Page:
Report: More Latinos, Other People Go Without Health Insurance


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The proportion of Americans with no health insurance coverage increased for the first time in a decade, even as poverty is declining, according to new census data.

In 2018, 27.5 million Americans did not have health insurance, an increase of 1.9 million people from the 2017. The rate of Americans lacking coverage rose from 7.9 to 8.5 percent of the population.

Source: U.S. Census Bureau, Current Population Survey, 2018 Annual Social and Economic Supplement Bridge File and 2019

The percentage of uninsured children increased by 0.6 percentage points between 2017 and 2018, to 5.5%. Minorities shouldered higher disparities.

Latino kids saw the sharpest rise in uninsured rates compared to other races, from 7.7% uninsured to 8.7%.

This, even as the poverty rate fell last year to its lowest level since 2001.

The decline in poverty and increase in uninsured people seems to “reverse the trend that began when the Affordable Care Act expanded opportunities for poor and some middle-income people to get insurance,” according to the Washington Post.

“Taken together, the census numbers paint a portrait of an economy pulled in different directions, with the falling poverty rate coinciding with high inequality and the growing cadre of people at financial risk because they do not have health coverage,” the Post reports.

How Is Declining Insurance Coverage Affecting Latinos?

2010’s Affordable Care Act (ACA), or Obamacare, aimed expand healthcare insurance access, especially to uninsured, mid- to low-income Americans — a classification many Latinos find themselves in.

Since ACA began four million adult Latinos and 600,000 children have obtained medical coverage. The rate of Latinos without coverage fell by 10.9% since 2013.

The new Census report shows that the ACA’s trend in increasing insurance coverage may be over.

Latino Hispanic family in new affordable housingIn 2018, 94.6% of Whites had health insurance coverage. This was higher than for Asians (93.2%), Blacks (90.3%), and Latinos (82.2%). Between 2017 and 2018, the overall health insurance coverage rate decreased by 1.6 percentage points for Hispanics, but did not statistically change for the other three race groups.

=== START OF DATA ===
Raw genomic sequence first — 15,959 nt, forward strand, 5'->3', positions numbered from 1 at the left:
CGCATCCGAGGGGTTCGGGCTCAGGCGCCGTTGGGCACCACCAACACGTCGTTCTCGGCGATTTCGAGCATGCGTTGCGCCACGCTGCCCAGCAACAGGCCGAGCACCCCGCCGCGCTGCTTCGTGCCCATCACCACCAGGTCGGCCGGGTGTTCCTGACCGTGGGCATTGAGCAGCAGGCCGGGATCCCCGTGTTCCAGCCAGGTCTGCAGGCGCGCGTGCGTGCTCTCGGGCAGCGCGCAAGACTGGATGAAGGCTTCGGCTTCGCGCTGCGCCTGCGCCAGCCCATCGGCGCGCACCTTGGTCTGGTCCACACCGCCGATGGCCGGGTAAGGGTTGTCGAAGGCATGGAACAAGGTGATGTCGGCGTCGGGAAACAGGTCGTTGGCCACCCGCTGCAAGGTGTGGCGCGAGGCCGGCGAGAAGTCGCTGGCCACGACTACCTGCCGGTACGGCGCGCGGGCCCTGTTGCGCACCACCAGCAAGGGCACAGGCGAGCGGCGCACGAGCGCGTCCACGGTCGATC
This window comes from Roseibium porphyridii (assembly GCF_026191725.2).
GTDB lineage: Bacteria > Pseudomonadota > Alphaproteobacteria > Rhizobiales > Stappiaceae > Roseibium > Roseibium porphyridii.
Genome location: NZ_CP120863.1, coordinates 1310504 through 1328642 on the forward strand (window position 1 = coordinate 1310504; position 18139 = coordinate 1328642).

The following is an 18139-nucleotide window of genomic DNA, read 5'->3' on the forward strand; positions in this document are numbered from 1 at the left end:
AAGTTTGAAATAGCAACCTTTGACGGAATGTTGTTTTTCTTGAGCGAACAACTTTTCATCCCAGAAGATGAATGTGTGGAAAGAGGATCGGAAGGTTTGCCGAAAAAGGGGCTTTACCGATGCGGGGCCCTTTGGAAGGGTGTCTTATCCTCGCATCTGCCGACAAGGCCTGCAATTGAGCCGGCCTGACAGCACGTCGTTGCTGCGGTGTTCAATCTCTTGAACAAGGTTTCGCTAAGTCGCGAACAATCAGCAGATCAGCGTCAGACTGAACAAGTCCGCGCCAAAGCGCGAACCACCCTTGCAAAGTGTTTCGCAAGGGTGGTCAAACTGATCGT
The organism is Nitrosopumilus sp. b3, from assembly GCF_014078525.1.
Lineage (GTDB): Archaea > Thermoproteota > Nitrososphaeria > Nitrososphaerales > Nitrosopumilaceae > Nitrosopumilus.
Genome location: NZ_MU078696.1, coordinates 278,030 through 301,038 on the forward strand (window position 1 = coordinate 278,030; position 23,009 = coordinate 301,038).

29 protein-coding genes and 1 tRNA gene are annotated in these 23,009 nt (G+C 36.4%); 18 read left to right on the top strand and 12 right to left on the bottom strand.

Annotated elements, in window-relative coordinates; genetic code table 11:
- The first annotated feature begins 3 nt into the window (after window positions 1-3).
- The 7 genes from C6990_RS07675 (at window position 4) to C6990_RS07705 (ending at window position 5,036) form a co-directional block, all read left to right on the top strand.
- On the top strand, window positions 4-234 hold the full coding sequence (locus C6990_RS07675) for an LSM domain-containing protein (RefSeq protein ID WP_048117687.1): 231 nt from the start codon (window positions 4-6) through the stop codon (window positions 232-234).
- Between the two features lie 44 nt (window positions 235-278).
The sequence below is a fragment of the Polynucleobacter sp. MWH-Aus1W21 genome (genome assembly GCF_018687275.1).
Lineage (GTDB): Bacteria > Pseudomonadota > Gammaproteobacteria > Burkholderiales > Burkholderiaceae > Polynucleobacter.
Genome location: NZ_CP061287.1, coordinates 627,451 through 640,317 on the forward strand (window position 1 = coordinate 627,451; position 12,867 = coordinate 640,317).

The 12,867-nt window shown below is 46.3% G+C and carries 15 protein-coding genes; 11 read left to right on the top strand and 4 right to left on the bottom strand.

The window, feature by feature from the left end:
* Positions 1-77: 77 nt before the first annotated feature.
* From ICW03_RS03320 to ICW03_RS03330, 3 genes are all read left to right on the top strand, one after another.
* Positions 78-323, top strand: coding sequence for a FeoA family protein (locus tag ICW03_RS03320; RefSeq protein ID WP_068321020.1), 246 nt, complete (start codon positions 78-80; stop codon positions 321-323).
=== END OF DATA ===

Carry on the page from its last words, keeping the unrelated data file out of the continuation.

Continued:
The Census report also found persistently high uninsured rates among impoverished in states that have refused to expand Medicaid under the ACA.

“The data released by the Census Bureau confirmed our worst fears,” says Joan Alker,executive director of the Georgetown University Center for Children and Families, which has been tracking the decline in enrollment for the main health care safety net programs for children.

Why the Decline in Health Insurance?

Experts say the decline in insurance coverage is partly due to the Trump administration’s efforts to undermine the ACA.

Indeed, rulings against ACA are seriously affecting Latino participation. Another reason for the decline is fear around the public charge rule changes.

The increase in people with no health insurance is extremely troubling.

“It’s very frightening in that if this is happening now with unemployment at 3.7 percent, then what’s going to happen when the employer coverage situation gets worse?” Eliot Fishman, a senior director at the consumer group Families USA and a top Medicaid official in the Obama administration, told the New York Times. “There’s a fear we could see really dramatic increases in the uninsured rate if that happens.”

Some efforts are still ongoing to try and increase health insurance coverage.

For example, Hispanic Unity of Florida holds bilingual healthcare registration events. They offer appointments with trained, bilingual application counselors at their headquarters.

“We felt that having access to health insurance would go a long way in helping these people not just get the medical treatments they needed, but also help them be healthier in the long term,” said Magaly Alvarado of the group.

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Editor’s Note: Main image is an Associated Press file photo by LM Otero.

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